Exciting things are happening in robots, my friends! Meet ROS, the Robot Operating System. ROS is an open source platform for robotics development that originated at Stanford. The awesome folks at Willow Garage are carrying the project forward with the dream that some day we will have robots that can fetch us a beverage and fold our laundry.
Oh, wait! That day is today:
Fetching a beer
Matching your socks
Anything you can think of…
There’s the obvious cool factor of the action in those videos, but the true excitement lives within the operating system itself. Robotics research is so widely varied that before ROS came along, it was very difficult and time consuming for a researcher to make use of work developed at other universities.
Let’s pretend you’re a robotics researcher in Minnesota and your specialty is path planning. You’ve written a module of code that teaches a robot to plan out a route to get from the living room to the kitchen, dodging any unexpected obstacles like chairs and sleeping kittens. Now you’ve heard that Perry in Los Angeles has developed a module of code that would allow your robot to grasp a handle with just enough force to open the door without crushing the handle. Before ROS came along, if you wanted to use Perry’s code, you would need to spend many hours of your valuable research time writing a custom piece of code to get your path planning to interact with Perry’s grasping code. Those are hours not spent creating new, exciting modules that get you valuable grant dollars from DARPA or evil Bond villains.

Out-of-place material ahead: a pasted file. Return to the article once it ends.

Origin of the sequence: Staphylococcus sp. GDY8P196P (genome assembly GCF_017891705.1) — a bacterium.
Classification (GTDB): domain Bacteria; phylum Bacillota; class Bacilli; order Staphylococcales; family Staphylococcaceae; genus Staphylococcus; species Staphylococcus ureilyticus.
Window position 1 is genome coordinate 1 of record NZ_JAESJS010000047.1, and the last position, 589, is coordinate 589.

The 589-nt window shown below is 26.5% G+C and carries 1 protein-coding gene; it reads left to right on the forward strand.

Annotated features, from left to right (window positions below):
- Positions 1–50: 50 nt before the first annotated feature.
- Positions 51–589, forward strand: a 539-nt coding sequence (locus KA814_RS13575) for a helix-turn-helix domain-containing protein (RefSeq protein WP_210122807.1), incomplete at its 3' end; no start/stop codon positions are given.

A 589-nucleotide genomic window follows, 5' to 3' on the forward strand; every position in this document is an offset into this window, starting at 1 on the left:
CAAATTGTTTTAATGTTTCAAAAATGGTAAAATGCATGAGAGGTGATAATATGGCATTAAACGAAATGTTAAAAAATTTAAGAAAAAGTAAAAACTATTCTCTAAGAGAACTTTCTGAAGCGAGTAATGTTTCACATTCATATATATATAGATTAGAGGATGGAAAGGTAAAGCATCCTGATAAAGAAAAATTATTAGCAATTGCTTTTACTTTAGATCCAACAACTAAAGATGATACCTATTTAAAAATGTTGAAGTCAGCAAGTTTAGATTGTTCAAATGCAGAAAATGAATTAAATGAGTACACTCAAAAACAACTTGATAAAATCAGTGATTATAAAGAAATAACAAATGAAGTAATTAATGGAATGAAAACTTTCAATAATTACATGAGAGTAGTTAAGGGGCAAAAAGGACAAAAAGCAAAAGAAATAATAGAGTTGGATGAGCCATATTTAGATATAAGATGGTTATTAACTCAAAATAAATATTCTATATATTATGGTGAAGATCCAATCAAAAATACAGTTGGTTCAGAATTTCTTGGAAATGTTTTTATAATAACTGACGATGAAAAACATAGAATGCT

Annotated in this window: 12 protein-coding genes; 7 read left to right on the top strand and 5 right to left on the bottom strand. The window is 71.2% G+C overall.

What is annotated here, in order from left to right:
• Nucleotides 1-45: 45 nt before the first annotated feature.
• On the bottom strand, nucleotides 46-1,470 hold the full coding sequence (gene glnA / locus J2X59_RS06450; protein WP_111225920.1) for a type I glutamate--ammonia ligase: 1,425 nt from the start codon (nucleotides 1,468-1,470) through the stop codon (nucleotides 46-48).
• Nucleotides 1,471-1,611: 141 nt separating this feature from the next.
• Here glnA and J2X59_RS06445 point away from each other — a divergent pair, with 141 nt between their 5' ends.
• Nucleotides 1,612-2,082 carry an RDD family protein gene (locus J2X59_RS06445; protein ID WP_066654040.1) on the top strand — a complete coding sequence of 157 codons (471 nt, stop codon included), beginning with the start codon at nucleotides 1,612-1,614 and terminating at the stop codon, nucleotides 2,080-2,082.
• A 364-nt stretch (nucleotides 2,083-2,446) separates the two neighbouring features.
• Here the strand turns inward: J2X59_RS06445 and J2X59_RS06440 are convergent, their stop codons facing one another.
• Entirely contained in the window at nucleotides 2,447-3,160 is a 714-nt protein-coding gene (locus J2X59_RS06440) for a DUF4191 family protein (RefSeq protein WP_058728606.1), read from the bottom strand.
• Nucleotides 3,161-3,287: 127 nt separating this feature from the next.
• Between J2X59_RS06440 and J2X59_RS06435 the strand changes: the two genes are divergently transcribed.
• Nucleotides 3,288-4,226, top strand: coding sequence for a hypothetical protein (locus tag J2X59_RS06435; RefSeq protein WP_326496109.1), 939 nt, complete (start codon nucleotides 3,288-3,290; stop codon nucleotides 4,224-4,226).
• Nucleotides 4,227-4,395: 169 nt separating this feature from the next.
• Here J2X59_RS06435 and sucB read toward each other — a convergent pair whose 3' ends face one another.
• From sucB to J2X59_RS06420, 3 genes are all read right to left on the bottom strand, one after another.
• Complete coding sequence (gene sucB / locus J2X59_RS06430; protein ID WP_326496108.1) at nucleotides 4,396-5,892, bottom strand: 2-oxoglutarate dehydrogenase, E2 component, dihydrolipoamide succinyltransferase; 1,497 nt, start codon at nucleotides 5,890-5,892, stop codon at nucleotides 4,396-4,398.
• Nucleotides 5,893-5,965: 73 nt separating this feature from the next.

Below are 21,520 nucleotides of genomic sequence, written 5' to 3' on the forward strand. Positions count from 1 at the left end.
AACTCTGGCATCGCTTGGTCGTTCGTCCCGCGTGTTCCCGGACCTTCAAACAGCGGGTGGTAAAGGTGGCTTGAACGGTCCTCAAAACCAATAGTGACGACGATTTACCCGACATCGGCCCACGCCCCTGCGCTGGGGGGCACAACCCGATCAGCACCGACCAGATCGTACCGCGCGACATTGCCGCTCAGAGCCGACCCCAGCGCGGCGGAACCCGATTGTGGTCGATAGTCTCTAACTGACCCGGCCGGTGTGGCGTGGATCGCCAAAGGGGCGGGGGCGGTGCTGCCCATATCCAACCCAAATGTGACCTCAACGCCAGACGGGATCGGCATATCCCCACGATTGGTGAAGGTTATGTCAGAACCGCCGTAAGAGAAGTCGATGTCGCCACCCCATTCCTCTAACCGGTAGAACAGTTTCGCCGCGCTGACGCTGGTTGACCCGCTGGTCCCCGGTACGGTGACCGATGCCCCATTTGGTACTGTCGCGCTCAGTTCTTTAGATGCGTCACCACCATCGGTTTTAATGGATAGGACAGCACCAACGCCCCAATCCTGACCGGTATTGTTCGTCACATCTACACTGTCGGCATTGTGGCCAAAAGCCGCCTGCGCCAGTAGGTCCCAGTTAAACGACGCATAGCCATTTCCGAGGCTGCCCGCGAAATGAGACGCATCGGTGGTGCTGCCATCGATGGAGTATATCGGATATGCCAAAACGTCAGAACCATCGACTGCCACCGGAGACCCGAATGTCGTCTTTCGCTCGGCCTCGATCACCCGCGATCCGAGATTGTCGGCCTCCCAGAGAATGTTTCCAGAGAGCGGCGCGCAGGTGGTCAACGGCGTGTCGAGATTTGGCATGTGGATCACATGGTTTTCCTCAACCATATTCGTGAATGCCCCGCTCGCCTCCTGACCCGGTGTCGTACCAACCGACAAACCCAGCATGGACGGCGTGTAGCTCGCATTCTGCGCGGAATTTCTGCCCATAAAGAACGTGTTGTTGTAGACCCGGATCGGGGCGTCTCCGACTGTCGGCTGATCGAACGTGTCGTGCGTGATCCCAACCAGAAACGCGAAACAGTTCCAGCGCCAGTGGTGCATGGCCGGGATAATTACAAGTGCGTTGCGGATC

If both you and Perry wrote your modules using ROS, you could connect your path planning module to Perry’s grasping module with very little custom code, leaving you with more time to figure out how to get your robot to use a bottle opener without breaking the bottle or spilling the contents – and now we have wonderful robots that can fetch us a beer.
Here’s another video with good explanation of the challenges involved in tackling a task:
But wait, there’s more! The best part about ROS is that you, the at-home robot enthusiast, can help. ROS interfaces with a variety of robots, including the Lego NXT and the iRobot Roomba. If you’ve got a lot of cash and time to spare, you can build your own large-scale robot with this Instructable. Win the lottery and spend $400,000 on your own PR2 (and then invite me over to play; I’ll bring the pizza and beer).
If you know Python or C++, you can write code and run it in the visualization tools. The download packages for the different robots include a visualizer for 3D simulation of the robot. Even if you don’t have a robot, you can write your own routines and test them out in the visualizer. Once you’ve perfected your routine (I would like a robot that empties my dishwasher, please), upload it into the development repository. Other scientists can use your code in their routines, thus completing the beautiful circle of robot life.